From the NY Times: “In South Korea, an Effort to Defend Unwed Mothers”

Nearly 90 percent of the 1,250 South Korean children adopted abroad last year, most of them by American couples, were born to unmarried women, according to the Ministry for Health, Welfare and Family Affairs.

Of unmarried women who give birth, about 70 percent are believed to give up their babies for adoption, according to a government-financed survey. In the United States, the figure is 1 percent, the Health and Human Services Department reports.

For years, the South Korean government has worked to reduce overseas adoptions, which peaked at 8,837 in 1985. To increase adoptions at home, it provides subsidies and extra health care benefits for families that adopt, and it designated May 11 as Adoption Day.

It also spends billions of dollars a year to try to reverse the declining birthrate, subsidizing fertility treatments for married couples, for example.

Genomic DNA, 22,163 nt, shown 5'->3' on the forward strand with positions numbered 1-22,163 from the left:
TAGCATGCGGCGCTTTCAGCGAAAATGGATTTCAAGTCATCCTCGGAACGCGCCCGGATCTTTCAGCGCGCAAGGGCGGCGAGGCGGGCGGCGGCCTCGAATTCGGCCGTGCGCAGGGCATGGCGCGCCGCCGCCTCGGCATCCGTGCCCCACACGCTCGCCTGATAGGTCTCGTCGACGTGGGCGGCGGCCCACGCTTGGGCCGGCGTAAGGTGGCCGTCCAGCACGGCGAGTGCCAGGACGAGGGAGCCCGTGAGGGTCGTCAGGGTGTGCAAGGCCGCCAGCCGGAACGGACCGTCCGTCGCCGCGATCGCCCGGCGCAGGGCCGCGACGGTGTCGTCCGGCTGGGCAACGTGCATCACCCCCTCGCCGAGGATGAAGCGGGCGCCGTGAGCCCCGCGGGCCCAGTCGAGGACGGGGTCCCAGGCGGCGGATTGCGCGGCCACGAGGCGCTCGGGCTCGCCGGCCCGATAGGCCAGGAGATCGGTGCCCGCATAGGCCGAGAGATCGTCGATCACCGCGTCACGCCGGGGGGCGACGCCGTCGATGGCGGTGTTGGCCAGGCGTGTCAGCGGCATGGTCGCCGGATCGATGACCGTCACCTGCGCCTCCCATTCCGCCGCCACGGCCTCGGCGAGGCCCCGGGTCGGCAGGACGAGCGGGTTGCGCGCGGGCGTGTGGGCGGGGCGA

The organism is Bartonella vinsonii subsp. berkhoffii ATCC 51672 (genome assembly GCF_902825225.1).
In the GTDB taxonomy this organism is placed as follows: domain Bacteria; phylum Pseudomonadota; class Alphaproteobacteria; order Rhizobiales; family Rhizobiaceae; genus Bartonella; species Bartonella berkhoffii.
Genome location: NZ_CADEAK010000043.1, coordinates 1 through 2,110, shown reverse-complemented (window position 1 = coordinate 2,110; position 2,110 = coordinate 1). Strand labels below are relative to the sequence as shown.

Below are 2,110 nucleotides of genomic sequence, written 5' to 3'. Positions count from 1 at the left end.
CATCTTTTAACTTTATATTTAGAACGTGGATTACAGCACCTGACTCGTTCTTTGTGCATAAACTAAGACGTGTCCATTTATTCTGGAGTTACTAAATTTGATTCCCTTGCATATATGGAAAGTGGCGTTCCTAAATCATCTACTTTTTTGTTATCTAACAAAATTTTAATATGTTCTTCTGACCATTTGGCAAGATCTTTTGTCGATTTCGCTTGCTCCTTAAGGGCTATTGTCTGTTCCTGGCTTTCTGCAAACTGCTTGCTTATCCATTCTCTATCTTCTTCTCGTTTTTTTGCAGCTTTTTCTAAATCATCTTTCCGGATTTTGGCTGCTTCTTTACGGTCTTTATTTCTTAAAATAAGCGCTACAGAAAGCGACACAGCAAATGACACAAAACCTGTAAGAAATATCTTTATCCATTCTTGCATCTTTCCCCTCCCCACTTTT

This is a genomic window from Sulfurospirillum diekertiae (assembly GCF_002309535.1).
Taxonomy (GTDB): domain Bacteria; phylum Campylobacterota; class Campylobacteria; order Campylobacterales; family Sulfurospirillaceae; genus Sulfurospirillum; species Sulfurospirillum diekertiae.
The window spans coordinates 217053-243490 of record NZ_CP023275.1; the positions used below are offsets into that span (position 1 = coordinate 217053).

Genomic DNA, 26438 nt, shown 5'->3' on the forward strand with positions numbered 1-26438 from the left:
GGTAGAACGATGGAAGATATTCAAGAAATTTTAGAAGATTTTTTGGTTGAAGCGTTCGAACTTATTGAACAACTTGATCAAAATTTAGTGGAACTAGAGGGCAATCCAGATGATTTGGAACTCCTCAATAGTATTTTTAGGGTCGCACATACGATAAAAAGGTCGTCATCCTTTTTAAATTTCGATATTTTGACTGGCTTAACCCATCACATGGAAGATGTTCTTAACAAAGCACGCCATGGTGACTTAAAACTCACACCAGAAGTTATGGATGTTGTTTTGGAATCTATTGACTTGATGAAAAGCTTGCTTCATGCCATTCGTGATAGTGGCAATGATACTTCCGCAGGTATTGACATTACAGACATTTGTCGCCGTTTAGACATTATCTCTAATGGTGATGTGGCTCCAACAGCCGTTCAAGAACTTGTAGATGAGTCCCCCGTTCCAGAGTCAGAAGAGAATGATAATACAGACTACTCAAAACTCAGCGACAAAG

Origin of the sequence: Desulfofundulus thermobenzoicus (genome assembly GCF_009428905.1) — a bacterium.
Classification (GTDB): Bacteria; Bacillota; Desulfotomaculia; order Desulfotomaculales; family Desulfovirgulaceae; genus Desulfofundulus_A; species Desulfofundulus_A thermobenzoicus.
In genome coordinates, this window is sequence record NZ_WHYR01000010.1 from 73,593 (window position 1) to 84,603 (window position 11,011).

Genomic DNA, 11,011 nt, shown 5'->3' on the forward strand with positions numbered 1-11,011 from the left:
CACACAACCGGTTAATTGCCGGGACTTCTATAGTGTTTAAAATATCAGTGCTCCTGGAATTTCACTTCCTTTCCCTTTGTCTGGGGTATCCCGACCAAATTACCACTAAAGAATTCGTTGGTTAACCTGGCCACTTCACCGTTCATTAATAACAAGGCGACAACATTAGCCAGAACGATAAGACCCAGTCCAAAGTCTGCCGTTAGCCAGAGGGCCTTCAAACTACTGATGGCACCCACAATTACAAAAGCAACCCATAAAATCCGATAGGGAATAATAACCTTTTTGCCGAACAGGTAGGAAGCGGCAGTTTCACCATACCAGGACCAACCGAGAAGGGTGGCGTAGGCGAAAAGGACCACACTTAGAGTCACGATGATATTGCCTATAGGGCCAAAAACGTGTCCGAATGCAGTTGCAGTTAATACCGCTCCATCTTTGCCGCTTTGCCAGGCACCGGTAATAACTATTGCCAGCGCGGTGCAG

“But we don’t see a campaign for unmarried mothers to raise our own children,” said Lee Mee-kyong, a 33-year-old unwed mother. “Once you become an unwed mom, you’re branded as immoral and a failure. People treat you as if you had committed a crime. You fall to the bottom rung of society.”

The government pays a monthly allowance of $85 per child to those who adopt children. It offers half that for single mothers of dependent children.

Read the rest of the article here.

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